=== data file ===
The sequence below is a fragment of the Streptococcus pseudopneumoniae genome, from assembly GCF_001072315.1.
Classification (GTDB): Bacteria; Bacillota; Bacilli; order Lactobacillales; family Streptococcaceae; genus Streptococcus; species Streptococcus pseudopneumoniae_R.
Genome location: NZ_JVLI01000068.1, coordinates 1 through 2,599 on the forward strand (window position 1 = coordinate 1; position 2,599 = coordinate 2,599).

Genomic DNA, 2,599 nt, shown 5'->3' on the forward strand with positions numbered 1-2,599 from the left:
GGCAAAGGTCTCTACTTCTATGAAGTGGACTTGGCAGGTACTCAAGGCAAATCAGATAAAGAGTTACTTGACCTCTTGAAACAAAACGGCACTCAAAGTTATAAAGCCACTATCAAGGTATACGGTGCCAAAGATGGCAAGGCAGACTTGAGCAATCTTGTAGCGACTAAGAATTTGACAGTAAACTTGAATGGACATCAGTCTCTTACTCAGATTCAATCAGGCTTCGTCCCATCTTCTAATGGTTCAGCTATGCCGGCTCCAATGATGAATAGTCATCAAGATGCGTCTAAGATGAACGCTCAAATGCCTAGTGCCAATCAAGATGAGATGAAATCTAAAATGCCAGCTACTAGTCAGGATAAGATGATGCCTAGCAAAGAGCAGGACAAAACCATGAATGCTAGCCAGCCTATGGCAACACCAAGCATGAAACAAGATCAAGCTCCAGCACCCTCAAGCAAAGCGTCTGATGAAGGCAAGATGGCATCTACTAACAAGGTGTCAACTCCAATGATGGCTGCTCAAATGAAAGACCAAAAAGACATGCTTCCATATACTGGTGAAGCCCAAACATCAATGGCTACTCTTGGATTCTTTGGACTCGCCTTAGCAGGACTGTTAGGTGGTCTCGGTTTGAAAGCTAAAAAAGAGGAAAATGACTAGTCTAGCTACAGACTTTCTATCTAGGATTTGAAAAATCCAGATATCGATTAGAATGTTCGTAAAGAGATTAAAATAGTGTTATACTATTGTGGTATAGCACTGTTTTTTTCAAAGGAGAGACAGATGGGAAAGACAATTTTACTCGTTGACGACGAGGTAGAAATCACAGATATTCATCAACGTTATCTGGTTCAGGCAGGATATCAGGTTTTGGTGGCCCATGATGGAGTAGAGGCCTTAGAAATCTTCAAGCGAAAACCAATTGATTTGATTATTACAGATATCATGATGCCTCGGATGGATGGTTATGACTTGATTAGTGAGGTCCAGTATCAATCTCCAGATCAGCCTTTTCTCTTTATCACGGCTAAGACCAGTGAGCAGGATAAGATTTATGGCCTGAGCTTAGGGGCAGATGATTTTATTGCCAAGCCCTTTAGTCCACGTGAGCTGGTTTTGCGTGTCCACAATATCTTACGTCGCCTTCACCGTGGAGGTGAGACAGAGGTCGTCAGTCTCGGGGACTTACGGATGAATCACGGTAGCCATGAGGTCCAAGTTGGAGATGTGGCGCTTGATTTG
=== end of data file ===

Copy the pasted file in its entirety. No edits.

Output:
The sequence below is a fragment of the Streptococcus pseudopneumoniae genome, from assembly GCF_001072315.1.
Classification (GTDB): Bacteria; Bacillota; Bacilli; order Lactobacillales; family Streptococcaceae; genus Streptococcus; species Streptococcus pseudopneumoniae_R.
Genome location: NZ_JVLI01000068.1, coordinates 1 through 2,599 on the forward strand (window position 1 = coordinate 1; position 2,599 = coordinate 2,599).

Genomic DNA, 2,599 nt, shown 5'->3' on the forward strand with positions numbered 1-2,599 from the left:
GGCAAAGGTCTCTACTTCTATGAAGTGGACTTGGCAGGTACTCAAGGCAAATCAGATAAAGAGTTACTTGACCTCTTGAAACAAAACGGCACTCAAAGTTATAAAGCCACTATCAAGGTATACGGTGCCAAAGATGGCAAGGCAGACTTGAGCAATCTTGTAGCGACTAAGAATTTGACAGTAAACTTGAATGGACATCAGTCTCTTACTCAGATTCAATCAGGCTTCGTCCCATCTTCTAATGGTTCAGCTATGCCGGCTCCAATGATGAATAGTCATCAAGATGCGTCTAAGATGAACGCTCAAATGCCTAGTGCCAATCAAGATGAGATGAAATCTAAAATGCCAGCTACTAGTCAGGATAAGATGATGCCTAGCAAAGAGCAGGACAAAACCATGAATGCTAGCCAGCCTATGGCAACACCAAGCATGAAACAAGATCAAGCTCCAGCACCCTCAAGCAAAGCGTCTGATGAAGGCAAGATGGCATCTACTAACAAGGTGTCAACTCCAATGATGGCTGCTCAAATGAAAGACCAAAAAGACATGCTTCCATATACTGGTGAAGCCCAAACATCAATGGCTACTCTTGGATTCTTTGGACTCGCCTTAGCAGGACTGTTAGGTGGTCTCGGTTTGAAAGCTAAAAAAGAGGAAAATGACTAGTCTAGCTACAGACTTTCTATCTAGGATTTGAAAAATCCAGATATCGATTAGAATGTTCGTAAAGAGATTAAAATAGTGTTATACTATTGTGGTATAGCACTGTTTTTTTCAAAGGAGAGACAGATGGGAAAGACAATTTTACTCGTTGACGACGAGGTAGAAATCACAGATATTCATCAACGTTATCTGGTTCAGGCAGGATATCAGGTTTTGGTGGCCCATGATGGAGTAGAGGCCTTAGAAATCTTCAAGCGAAAACCAATTGATTTGATTATTACAGATATCATGATGCCTCGGATGGATGGTTATGACTTGATTAGTGAGGTCCAGTATCAATCTCCAGATCAGCCTTTTCTCTTTATCACGGCTAAGACCAGTGAGCAGGATAAGATTTATGGCCTGAGCTTAGGGGCAGATGATTTTATTGCCAAGCCCTTTAGTCCACGTGAGCTGGTTTTGCGTGTCCACAATATCTTACGTCGCCTTCACCGTGGAGGTGAGACAGAGGTCGTCAGTCTCGGGGACTTACGGATGAATCACGGTAGCCATGAGGTCCAAGTTGGAGATGTGGCGCTTGATTTG